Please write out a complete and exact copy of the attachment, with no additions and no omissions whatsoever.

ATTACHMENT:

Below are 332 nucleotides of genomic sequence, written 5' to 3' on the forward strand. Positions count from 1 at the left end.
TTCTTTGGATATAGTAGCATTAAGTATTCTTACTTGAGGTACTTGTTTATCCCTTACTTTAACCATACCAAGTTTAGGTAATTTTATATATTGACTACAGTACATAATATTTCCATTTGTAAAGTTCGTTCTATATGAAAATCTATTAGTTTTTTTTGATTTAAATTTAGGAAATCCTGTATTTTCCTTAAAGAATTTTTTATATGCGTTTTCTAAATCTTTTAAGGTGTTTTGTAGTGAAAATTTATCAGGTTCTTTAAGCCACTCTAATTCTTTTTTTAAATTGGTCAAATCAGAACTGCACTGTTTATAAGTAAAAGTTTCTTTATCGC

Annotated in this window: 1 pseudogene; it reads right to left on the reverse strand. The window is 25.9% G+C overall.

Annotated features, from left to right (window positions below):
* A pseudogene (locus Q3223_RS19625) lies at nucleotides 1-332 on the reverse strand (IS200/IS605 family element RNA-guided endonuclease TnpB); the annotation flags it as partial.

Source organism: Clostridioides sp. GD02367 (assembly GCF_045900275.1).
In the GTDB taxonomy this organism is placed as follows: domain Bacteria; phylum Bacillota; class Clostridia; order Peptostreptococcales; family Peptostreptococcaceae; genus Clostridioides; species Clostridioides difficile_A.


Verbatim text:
Below are 332 nucleotides of genomic sequence, written 5' to 3' on the forward strand. Positions count from 1 at the left end.
TTCTTTGGATATAGTAGCATTAAGTATTCTTACTTGAGGTACTTGTTTATCCCTTACTTTAACCATACCAAGTTTAGGTAATTTTATATATTGACTACAGTACATAATATTTCCATTTGTAAAGTTCGTTCTATATGAAAATCTATTAGTTTTTTTTGATTTAAATTTAGGAAATCCTGTATTTTCCTTAAAGAATTTTTTATATGCGTTTTCTAAATCTTTTAAGGTGTTTTGTAGTGAAAATTTATCAGGTTCTTTAAGCCACTCTAATTCTTTTTTTAAATTGGTCAAATCAGAACTGCACTGTTTATAAGTAAAAGTTTCTTTATCGC

Annotated in this window: 1 pseudogene; it reads right to left on the reverse strand. The window is 25.9% G+C overall.

Annotated features, from left to right (window positions below):
* A pseudogene (locus Q3223_RS19625) lies at nucleotides 1-332 on the reverse strand (IS200/IS605 family element RNA-guided endonuclease TnpB); the annotation flags it as partial.

Source organism: Clostridioides sp. GD02367 (assembly GCF_045900275.1).
In the GTDB taxonomy this organism is placed as follows: domain Bacteria; phylum Bacillota; class Clostridia; order Peptostreptococcales; family Peptostreptococcaceae; genus Clostridioides; species Clostridioides difficile_A.